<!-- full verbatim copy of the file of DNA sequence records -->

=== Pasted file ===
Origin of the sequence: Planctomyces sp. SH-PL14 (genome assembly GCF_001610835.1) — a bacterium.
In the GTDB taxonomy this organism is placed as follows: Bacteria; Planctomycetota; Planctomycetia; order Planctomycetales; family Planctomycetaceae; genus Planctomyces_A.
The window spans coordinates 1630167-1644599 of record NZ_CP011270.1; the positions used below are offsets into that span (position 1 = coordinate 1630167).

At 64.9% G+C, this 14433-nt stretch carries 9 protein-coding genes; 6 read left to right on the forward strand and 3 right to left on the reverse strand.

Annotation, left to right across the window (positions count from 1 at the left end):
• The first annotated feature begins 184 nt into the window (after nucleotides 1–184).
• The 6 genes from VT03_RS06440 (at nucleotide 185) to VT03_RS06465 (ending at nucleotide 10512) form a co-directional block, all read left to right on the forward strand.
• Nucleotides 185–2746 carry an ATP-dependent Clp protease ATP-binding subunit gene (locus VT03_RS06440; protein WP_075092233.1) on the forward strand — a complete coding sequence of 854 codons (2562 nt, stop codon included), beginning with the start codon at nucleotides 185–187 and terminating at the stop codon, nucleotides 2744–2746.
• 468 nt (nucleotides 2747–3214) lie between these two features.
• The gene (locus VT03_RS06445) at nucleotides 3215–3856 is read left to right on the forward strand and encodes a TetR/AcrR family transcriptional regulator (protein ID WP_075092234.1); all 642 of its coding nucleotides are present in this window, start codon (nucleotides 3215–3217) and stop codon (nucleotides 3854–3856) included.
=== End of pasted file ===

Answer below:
Origin of the sequence: Planctomyces sp. SH-PL14 (genome assembly GCF_001610835.1) — a bacterium.
In the GTDB taxonomy this organism is placed as follows: Bacteria; Planctomycetota; Planctomycetia; order Planctomycetales; family Planctomycetaceae; genus Planctomyces_A.
The window spans coordinates 1630167-1644599 of record NZ_CP011270.1; the positions used below are offsets into that span (position 1 = coordinate 1630167).

At 64.9% G+C, this 14433-nt stretch carries 9 protein-coding genes; 6 read left to right on the forward strand and 3 right to left on the reverse strand.

Annotation, left to right across the window (positions count from 1 at the left end):
• The first annotated feature begins 184 nt into the window (after nucleotides 1–184).
• The 6 genes from VT03_RS06440 (at nucleotide 185) to VT03_RS06465 (ending at nucleotide 10512) form a co-directional block, all read left to right on the forward strand.
• Nucleotides 185–2746 carry an ATP-dependent Clp protease ATP-binding subunit gene (locus VT03_RS06440; protein WP_075092233.1) on the forward strand — a complete coding sequence of 854 codons (2562 nt, stop codon included), beginning with the start codon at nucleotides 185–187 and terminating at the stop codon, nucleotides 2744–2746.
• 468 nt (nucleotides 2747–3214) lie between these two features.
• The gene (locus VT03_RS06445) at nucleotides 3215–3856 is read left to right on the forward strand and encodes a TetR/AcrR family transcriptional regulator (protein ID WP_075092234.1); all 642 of its coding nucleotides are present in this window, start codon (nucleotides 3215–3217) and stop codon (nucleotides 3854–3856) included.